Learning Organization and Personal Commitment
Kholeka Moloi, 2010 - How can schools build learning organizations in difficult education contexts? : This study is about the study of learning organizations within the education sector and particularly in schools working in difficult socio-economic contexts. This qualitative study has sought evidence from teachers, in one of the districts of Gauteng province, through in-depth, semi-structured focus group interviews to establish what a learning organization is. Using data obtained through two in-depth, semi-structured focus group interviews with 16 teachers, themes were constructed to theorize their experiences on what a learning organization is. The results showed that teacher commitment to personal learning enhanced student achievement. This study contributes to the understanding of theories on learning organizations from the experiences of these teachers working in disadvantaged townships schools.
Mathew Jossy & Ogbonna Emmanuel, 2009 - Organizational culture and commitment: a study of an Indian software organization: This study adopts a three perspective framework (Martin 1992, 2002) to explore the impact of organizational culture on organizational commitment in a context (software sector in India) that is renowned to be dynamic and people-centered. The study adopts ethnographic methods including in-depth interviews, observation and document analysis. The findings lead to the development of a range of insights into the integrated, differentiated and fragmented nature of organizational culture and the impact of these on the perception of linkages with organizational commitment. The paper argues that adopting all three perspectives of culture in the study of culture-commitment linkages in a single organization reveals significant insights into the perceived associations, while at the same time highlighting the problematic nature of such relationships.
Brown Barbara B, 2003 - Employees’ Organizational Commitment and Their Perception of Supervisors’ Relations-Oriented and Task-Oriented Leadership Behaviors: Bass & Avolio's (1995) Multifactor Leadership Questionnaire was used to measure relations-oriented and task-oriented leadership behaviors. Meyer & Allen’s (1997) Organizational Commitment Questionnaire (OCQ) was used to measure organizational commitment. The findings resulted in an arrangement of relations-oriented and task-oriented subscales that was different than the arrangement proposed by Bass & Avolio (1995). Correlations for the MLQ Form 5X revealed multi-collinearity among all the relations oriented subscales and two of the task-oriented subscales, preventing any interpretations about the amount of variance that any particular type of relations-oriented or task-oriented leadership behavior might explain in organizational commitment. Relations-oriented leadership behaviors explained the greatest amount of variance in affective commitment, somewhat less variance in normative commitment, and no variance in continuance commitment. The results for task-oriented leadership behaviors revealed the same pattern of relationships with the different types of organizational commitment, only weaker.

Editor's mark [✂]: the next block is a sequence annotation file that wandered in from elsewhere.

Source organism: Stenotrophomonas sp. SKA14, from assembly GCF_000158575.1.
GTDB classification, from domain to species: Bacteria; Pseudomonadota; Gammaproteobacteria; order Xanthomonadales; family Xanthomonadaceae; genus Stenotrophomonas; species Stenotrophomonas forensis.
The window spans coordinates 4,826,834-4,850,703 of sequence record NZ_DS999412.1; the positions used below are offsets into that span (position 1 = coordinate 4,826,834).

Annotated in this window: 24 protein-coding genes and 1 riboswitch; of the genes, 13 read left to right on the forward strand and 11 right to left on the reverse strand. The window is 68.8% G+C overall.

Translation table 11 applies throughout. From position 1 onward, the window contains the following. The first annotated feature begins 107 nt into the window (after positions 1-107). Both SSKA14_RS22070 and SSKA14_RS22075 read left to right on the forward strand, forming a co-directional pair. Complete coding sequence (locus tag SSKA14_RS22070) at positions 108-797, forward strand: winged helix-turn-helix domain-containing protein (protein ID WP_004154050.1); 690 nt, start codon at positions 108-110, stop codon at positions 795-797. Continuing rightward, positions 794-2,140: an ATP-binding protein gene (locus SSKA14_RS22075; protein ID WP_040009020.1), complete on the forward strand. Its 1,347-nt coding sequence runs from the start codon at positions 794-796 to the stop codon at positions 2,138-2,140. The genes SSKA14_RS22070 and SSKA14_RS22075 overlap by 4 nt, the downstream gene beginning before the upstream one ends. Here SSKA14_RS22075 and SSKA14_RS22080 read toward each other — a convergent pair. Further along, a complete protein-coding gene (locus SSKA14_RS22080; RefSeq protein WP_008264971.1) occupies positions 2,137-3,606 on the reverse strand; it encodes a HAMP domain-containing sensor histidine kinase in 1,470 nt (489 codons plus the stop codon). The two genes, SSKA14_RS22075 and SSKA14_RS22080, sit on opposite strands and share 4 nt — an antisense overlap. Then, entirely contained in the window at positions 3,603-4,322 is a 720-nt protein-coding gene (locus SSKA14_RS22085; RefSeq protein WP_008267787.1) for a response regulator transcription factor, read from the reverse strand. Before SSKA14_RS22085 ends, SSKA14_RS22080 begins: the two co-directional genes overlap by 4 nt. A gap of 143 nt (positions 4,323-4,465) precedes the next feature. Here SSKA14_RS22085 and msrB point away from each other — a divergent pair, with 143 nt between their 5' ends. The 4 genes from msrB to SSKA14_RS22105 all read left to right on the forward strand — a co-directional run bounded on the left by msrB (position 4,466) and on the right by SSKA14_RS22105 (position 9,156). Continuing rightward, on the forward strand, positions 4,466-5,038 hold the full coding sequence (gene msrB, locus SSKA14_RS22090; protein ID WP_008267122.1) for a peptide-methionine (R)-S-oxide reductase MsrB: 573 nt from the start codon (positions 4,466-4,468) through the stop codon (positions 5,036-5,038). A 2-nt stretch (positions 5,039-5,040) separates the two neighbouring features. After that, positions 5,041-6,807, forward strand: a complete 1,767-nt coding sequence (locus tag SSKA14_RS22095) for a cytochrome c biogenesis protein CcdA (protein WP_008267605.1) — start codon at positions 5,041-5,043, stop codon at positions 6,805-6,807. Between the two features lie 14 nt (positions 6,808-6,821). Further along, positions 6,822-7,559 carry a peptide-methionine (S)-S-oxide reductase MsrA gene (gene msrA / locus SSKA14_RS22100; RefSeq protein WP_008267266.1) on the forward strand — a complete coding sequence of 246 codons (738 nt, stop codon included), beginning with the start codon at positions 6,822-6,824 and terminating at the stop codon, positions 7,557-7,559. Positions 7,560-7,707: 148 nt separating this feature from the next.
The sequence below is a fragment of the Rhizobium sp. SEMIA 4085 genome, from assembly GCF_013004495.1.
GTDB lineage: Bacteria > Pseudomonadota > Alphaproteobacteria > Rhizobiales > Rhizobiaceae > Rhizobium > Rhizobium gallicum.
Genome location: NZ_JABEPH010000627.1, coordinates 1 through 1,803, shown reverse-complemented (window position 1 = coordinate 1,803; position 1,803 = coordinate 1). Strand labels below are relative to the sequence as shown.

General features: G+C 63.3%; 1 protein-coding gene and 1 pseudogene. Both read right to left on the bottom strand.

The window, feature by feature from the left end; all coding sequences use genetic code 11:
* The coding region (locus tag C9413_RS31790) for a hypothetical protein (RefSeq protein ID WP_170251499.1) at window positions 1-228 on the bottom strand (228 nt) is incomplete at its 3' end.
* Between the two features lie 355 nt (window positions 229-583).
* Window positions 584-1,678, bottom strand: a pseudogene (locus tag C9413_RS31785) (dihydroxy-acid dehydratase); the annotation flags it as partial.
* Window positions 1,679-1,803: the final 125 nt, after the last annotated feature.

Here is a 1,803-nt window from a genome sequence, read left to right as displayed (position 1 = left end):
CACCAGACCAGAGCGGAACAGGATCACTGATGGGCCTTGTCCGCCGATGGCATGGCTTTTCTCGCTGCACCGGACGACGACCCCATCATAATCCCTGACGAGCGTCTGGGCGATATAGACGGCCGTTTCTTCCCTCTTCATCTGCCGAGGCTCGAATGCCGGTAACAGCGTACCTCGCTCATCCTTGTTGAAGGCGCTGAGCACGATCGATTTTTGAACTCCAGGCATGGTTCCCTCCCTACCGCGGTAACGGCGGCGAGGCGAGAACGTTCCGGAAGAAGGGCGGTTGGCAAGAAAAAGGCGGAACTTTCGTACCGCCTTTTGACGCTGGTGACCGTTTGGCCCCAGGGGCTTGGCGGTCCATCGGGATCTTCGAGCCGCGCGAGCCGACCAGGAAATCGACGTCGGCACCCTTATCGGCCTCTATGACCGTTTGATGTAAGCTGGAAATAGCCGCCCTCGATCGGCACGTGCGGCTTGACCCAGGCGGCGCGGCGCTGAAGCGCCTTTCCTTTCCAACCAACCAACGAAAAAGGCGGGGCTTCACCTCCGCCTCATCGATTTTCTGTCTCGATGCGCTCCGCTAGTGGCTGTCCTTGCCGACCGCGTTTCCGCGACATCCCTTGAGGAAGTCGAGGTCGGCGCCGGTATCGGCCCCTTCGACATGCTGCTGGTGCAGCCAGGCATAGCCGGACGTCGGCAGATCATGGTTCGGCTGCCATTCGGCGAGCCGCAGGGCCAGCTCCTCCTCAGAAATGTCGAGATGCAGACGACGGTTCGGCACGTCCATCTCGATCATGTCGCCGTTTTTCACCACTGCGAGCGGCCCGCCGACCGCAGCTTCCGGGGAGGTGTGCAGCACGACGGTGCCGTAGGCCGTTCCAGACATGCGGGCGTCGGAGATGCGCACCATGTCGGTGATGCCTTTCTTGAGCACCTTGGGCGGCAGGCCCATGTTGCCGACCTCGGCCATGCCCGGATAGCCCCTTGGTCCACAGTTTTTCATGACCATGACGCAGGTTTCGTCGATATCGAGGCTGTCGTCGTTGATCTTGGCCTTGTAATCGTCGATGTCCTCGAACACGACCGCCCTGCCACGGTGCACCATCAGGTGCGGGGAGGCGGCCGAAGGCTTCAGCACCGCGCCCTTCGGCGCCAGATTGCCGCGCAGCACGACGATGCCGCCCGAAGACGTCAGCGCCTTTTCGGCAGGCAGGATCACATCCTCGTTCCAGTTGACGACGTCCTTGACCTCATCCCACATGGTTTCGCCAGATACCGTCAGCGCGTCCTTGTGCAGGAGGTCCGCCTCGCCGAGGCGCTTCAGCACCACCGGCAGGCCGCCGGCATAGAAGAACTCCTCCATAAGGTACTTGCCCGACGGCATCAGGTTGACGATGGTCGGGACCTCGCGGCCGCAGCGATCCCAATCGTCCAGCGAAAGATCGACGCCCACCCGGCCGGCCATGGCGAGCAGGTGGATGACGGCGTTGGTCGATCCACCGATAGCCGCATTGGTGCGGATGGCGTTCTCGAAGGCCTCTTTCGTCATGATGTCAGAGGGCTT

Hawkins Wilbert D, 1998 -Predictors Of Affective Organizational Commitment Among High School Principals: This study was an assessment of the importance of age, gender, organizational tenure, perceived organizational support, perceived fairness, and perceived autonomy in explaining affective organizational commitment among high school principals in the United States. Stepwise multiple-regression was used to determine which independent variables explained a portion of the dependent variable, affective organizational commitment. Results of the stepwise multiple-regression indicated that 58 percent of the variation in affective organizational commitment among high school principals was explained by perceived fairness, organizational tenure, perceived organizational support, and high school principals’ age. Perceived fairness explained the greatest percentage of variation; age, which entered the regression equation, explained the least amount of variation. This study indicates that high school principals, first and foremost, valued fairness from school districts in return for their commitment to school districts. The challenge for superintendents and others who work with high school principals is to maintain fairness in educational settings where there are many diverse and competing student needs in the same school district.
Coladarci Theodore, 1992 - Teachers' Sense of Efficacy and Commitment to Teaching: This study examined the degree to which teachers' sense of efficacy, as well as other hypothesized influences on commitment to teaching. General and personal efficacy emerged as the two strongest predictors of teaching commitment, along with teacher-student ratio, school climate, and sex. Greater teaching commitment tended to be expressed by those teachers who were higher in both general and personal efficacy; who taught in schools with fewer students per teacher; and who worked under a principal regarded positively in the areas of instructional leadership, school advocacy, decision making, and relations with students and staff. Teaching commitment also was higher for female teachers.